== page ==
Woman sues Victoria real estate agents and company over alleged sexual assault

A woman who made detailed allegations of sexual assault on the Vancouver Island Instagram account @survivorstoriesproject is suing two real estate agents and the real estate company they worked for.

The plaintiff, identified as J.K., launched her civil suit Wednesday in B.C. Supreme Court in Vancouver. She is suing Bowman Rutledge, Andy Rogers and Island Group Services Inc., doing business as Engel & ­Volkers Vancouver Island, for injuries, loss and damage ­allegedly suffered as a result of a sexual assault in August 2018.

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When the allegations of sexual assault against Rutledge and Rogers surfaced in 2021, they were working for a different brokerage, The Agency, a luxury real estate and lifestyle company. Their employment was immediately terminated by The Agency. The Real Estate Council of B.C. has revoked their licences.

On social media, both men have firmly denied the allegations. As yet, no statement of defence has been filed.

“We have just become aware that our firm has been named in a civil lawsuit related to disturbing allegations involving two former independent contractors. We will act on the advice of legal counsel and address these concerns through the court system once we receive more information,” Scott Piercy, owner of Engel & Volkers Vancouver Island said in a statement Saturday.

“We remain a dedicated, ­professional and ethical team of licensed advisors and these ­allegations do not represent who we are. Any form of sexual ­misconduct is wholly unacceptable and will not be tolerated within our industry or our community.”

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In her notice of civil claim, J.K. alleges that she was sexually assaulted by Rutledge and Rogers, who were her real estate agents, at the Humboldt Street office of Engel & Volkers Vancouver Island.

J.K. alleges that in December 2017, she hired Rutledge and Rogers to sell her home. It sold in February 2018 and changed possession in May 2018. In August, J.K. agreed to meet ­Rutledge at a local bar to celebrate. When she arrived, Rogers was also there. They asked her to come with them to the office before going to the bar for a drink so they could scan or print a document.

J.K. alleges that they used their power as her realtors to “lure” her to the office and abused their position of power, authority and trust to take advantage of her trust in them.

J.K. alleges she was given a glass of wine with drugs in it. As soon as she drank it, she felt unwell and disoriented. Shortly after, she was sexually assaulted by both men, the claim alleges.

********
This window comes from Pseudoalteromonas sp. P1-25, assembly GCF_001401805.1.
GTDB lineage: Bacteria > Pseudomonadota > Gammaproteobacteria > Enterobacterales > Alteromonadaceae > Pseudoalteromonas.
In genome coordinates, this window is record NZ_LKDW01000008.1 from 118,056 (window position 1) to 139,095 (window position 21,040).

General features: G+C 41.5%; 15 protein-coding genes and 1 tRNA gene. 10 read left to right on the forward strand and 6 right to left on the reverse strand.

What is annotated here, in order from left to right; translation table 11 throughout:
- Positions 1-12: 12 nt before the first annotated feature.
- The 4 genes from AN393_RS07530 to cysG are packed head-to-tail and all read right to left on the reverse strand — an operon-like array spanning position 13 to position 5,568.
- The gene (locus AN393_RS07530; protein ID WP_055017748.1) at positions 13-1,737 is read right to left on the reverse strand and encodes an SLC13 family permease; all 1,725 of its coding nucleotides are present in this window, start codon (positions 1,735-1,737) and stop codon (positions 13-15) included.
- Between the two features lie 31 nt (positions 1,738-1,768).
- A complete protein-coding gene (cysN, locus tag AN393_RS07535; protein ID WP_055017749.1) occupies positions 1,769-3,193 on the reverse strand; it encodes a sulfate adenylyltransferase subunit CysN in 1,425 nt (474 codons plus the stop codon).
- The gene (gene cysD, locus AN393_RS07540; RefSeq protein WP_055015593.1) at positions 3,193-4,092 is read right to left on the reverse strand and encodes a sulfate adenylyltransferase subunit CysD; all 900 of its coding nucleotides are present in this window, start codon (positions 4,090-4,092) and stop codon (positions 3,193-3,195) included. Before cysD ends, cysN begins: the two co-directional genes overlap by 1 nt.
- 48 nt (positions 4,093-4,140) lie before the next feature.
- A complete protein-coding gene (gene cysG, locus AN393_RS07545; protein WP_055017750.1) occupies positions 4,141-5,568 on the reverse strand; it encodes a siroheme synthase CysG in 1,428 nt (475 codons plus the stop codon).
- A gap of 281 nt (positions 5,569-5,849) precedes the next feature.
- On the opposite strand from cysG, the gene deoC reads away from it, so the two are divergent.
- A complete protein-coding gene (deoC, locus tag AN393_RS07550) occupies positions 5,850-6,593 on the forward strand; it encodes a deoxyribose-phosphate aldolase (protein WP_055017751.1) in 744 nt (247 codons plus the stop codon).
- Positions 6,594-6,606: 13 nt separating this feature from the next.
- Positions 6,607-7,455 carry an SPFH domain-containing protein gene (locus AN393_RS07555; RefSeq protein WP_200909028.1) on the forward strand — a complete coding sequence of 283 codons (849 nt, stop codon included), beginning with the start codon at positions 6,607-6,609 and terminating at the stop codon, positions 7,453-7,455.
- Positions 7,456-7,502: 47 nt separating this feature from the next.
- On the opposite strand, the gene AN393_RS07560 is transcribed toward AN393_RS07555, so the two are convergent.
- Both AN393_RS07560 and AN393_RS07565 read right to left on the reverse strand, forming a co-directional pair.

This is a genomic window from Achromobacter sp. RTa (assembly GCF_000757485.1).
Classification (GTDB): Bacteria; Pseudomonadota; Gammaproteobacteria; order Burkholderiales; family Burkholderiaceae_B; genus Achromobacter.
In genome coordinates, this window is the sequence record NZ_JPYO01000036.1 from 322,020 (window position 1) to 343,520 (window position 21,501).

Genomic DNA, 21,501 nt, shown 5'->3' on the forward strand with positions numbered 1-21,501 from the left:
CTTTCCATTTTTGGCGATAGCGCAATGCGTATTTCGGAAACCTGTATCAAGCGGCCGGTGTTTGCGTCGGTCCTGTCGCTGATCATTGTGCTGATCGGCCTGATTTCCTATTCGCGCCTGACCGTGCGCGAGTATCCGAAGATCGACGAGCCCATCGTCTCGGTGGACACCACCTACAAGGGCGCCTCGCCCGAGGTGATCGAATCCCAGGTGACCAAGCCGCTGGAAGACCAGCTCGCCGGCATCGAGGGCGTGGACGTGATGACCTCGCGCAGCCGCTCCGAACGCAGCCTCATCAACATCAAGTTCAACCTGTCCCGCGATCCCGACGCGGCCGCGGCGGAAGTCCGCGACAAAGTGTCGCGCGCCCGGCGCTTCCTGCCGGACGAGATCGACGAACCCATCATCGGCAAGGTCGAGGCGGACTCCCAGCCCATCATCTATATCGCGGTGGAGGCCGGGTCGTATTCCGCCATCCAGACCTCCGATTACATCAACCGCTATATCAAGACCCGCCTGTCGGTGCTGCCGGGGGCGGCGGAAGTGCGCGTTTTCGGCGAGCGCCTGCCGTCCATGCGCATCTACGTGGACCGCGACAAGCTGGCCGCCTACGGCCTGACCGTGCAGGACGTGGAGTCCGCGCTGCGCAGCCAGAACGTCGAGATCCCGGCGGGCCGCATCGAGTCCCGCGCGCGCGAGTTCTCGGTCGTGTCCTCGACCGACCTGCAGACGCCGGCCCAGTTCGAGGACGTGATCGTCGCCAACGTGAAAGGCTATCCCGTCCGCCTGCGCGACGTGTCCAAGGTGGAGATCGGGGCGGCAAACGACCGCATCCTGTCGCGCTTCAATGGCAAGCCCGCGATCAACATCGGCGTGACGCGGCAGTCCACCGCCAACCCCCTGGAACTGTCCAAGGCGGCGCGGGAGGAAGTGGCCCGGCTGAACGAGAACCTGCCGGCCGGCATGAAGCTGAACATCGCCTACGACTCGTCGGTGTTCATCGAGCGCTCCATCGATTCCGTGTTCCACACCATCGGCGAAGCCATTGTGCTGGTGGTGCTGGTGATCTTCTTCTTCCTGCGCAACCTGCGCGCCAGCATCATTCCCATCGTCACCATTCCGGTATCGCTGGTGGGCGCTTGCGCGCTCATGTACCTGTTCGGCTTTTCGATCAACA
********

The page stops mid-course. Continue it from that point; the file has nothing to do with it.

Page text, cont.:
Engel & Volkers either knew or should have known that Rutledge and Rogers were at risk of sexually assaulting women and did not take any actions to monitor or supervise their behaviour or investigate their conduct, the claim alleges. The company continued to let them have access to female clients.

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“As a direct result of Engel’s and Island’s acts and omissions, the plaintiff was subject to the sexual assault by Rogers and Rutledge,” the claim alleges.

The injuries continue to cause J.K. pain, suffering, loss of enjoyment of life, loss of physical, mental and emotional health and loss of earning capacity, it says.

The real estate agents ought to have known that their actions would traumatize a normal person and would damage her, J.K. alleges.

The real estate company benefited from Rutledge and Rogers’ social networking and dysfunctional behaviour because it increased their public presence and profile in the community and their ability to secure real estate listings, says the claim.

J.K. also alleges that Engel & Volkers fostered an environment that encouraged reckless and harmful behaviour toward women. The company encouraged intimate and social relationships between clients and agents. It allowed Rogers and Rutledge to entertain women clients at the office after hours. It allowed them to have sex with clients at the office and allowed them to use the office for social activities, even those involving illegal behaviour, the claim alleges.

Engel & Volkers failed to properly vet and screen the two men, prior to hiring them. The company failed to address the drug and alcohol use and high-risk behaviour, the claim alleges.

The defendants must respond to the allegations within 35 days.

ldickson@timescolonist.com

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